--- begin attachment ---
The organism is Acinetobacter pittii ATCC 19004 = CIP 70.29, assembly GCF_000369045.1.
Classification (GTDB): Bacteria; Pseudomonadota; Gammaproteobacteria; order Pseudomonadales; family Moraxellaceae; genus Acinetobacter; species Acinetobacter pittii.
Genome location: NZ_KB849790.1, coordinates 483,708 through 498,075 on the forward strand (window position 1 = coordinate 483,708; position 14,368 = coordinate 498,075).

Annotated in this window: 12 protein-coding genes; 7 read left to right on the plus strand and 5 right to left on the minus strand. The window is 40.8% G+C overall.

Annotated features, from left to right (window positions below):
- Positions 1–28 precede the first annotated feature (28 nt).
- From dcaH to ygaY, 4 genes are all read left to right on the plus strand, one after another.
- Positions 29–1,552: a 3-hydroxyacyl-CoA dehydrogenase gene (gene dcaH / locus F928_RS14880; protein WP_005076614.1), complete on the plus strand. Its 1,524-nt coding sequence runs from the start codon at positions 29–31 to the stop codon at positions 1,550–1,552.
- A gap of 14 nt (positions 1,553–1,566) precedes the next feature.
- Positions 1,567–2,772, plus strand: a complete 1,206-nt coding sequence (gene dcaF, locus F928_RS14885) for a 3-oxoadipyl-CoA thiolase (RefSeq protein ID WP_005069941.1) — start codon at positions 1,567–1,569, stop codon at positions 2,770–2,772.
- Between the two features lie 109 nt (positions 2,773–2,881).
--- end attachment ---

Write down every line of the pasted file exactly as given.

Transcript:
The organism is Acinetobacter pittii ATCC 19004 = CIP 70.29, assembly GCF_000369045.1.
Classification (GTDB): Bacteria; Pseudomonadota; Gammaproteobacteria; order Pseudomonadales; family Moraxellaceae; genus Acinetobacter; species Acinetobacter pittii.
Genome location: NZ_KB849790.1, coordinates 483,708 through 498,075 on the forward strand (window position 1 = coordinate 483,708; position 14,368 = coordinate 498,075).

Annotated in this window: 12 protein-coding genes; 7 read left to right on the plus strand and 5 right to left on the minus strand. The window is 40.8% G+C overall.

Annotated features, from left to right (window positions below):
- Positions 1–28 precede the first annotated feature (28 nt).
- From dcaH to ygaY, 4 genes are all read left to right on the plus strand, one after another.
- Positions 29–1,552: a 3-hydroxyacyl-CoA dehydrogenase gene (gene dcaH / locus F928_RS14880; protein WP_005076614.1), complete on the plus strand. Its 1,524-nt coding sequence runs from the start codon at positions 29–31 to the stop codon at positions 1,550–1,552.
- A gap of 14 nt (positions 1,553–1,566) precedes the next feature.
- Positions 1,567–2,772, plus strand: a complete 1,206-nt coding sequence (gene dcaF, locus F928_RS14885) for a 3-oxoadipyl-CoA thiolase (RefSeq protein ID WP_005069941.1) — start codon at positions 1,567–1,569, stop codon at positions 2,770–2,772.
- Between the two features lie 109 nt (positions 2,773–2,881).